1. Ensure you maintain the lifting equipment so that it is safe to use.
  2. In addition, ensure the lifting equipment is thoroughly examined at the correct intervals: lifting equipment used for lifting persons must be thoroughly examined at least every six months; lifting accessories must be examined every six months; all other lifting equipment must be thoroughly examined at least every 12 months and every time exceptional circumstances occur, e.g. an accident involving lifting equipment, after extended periods without proper servicing or maintenance or after long periods out of use/after substantial modification of the equipment.
  3. Select and instruct a competent person to carry out the thorough examination and keep them informed of any changes in the operating conditions.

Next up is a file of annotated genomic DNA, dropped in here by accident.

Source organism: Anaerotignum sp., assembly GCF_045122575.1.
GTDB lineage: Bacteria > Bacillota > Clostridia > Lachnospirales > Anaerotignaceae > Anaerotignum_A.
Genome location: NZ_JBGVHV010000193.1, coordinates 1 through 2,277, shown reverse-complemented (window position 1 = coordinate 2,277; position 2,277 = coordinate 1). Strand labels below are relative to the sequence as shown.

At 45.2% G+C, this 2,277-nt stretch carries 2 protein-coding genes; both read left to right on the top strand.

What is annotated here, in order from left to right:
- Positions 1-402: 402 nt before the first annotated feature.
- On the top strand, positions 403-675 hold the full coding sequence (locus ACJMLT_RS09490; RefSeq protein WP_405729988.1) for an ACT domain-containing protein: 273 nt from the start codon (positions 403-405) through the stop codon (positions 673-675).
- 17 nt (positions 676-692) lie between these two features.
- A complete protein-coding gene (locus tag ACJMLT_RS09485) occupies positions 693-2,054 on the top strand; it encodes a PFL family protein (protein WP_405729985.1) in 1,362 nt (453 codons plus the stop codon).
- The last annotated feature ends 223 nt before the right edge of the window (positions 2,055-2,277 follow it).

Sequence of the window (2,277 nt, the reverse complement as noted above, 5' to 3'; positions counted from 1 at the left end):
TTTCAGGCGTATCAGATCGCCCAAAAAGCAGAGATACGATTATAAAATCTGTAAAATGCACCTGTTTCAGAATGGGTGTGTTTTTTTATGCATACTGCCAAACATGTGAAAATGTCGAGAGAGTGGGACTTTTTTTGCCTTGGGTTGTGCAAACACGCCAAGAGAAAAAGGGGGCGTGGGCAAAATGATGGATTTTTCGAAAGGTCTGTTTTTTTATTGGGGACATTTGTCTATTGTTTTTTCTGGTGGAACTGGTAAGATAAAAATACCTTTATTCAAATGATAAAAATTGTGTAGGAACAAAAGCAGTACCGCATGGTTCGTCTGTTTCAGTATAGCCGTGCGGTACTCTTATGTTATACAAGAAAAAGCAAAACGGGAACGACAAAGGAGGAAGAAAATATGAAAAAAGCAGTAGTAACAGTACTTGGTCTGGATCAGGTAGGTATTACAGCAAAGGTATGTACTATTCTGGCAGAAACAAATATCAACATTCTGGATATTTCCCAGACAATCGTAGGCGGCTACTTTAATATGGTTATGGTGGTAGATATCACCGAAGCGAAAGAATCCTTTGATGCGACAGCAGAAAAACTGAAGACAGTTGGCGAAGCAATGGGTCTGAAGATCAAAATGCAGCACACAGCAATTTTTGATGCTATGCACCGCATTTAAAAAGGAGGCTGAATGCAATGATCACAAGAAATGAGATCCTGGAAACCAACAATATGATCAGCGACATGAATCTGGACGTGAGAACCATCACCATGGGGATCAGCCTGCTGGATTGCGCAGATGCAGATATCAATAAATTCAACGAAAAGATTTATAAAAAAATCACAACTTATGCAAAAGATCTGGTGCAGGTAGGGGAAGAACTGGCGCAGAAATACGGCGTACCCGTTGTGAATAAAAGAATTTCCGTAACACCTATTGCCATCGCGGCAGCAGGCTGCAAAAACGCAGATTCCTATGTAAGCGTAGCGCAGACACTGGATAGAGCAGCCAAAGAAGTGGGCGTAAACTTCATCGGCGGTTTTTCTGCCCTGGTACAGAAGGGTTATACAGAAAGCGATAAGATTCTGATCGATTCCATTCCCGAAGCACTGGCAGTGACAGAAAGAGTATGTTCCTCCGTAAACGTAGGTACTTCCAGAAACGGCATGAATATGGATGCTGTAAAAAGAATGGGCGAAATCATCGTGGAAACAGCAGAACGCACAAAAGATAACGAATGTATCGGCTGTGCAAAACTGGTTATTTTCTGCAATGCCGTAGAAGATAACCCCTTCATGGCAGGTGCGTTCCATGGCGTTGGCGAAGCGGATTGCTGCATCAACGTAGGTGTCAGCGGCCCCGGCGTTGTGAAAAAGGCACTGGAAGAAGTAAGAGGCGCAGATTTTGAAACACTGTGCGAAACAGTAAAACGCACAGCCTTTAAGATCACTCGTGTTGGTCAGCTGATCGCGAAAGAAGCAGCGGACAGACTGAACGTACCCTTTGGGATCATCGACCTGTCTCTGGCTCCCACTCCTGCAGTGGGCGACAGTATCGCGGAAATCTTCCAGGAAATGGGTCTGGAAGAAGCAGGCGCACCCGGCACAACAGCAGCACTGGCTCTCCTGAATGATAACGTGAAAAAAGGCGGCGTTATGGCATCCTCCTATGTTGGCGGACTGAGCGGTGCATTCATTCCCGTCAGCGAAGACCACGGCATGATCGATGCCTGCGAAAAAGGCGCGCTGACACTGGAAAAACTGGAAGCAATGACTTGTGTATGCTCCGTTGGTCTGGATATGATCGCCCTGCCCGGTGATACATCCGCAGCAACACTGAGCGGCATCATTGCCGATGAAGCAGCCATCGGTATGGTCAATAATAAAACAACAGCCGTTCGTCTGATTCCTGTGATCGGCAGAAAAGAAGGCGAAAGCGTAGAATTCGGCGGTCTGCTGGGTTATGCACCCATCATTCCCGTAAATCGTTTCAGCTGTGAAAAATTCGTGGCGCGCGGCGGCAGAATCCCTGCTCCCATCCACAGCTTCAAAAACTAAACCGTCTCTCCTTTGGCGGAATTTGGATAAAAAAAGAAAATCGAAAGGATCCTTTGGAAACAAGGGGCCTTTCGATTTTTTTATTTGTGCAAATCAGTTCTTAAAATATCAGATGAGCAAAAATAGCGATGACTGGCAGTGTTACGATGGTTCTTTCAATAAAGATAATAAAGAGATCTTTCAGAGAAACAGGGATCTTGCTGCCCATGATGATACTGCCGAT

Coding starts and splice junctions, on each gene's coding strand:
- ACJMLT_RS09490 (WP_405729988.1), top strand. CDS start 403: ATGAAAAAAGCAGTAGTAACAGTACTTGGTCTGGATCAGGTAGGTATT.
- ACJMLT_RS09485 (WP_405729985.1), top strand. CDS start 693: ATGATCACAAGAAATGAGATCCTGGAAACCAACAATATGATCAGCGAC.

4. Make relevant documentation available to the competent person, e.g. maintenance records, manufacturer’s information.
  5. Act quickly to remedy any defects. If you are notified of a serious/significant defect, you should take the lifting equipment out of operation until it has been remedied. Keep reports of thorough examination for at least two years or until the next report, whichever is longer.

Make sure your lifting equipment is thoroughly examined. Failure to comply can leave you open to prosecution, invalidate your insurance and lead to an accident due to faulty equipment.

Contact us should you require guidance.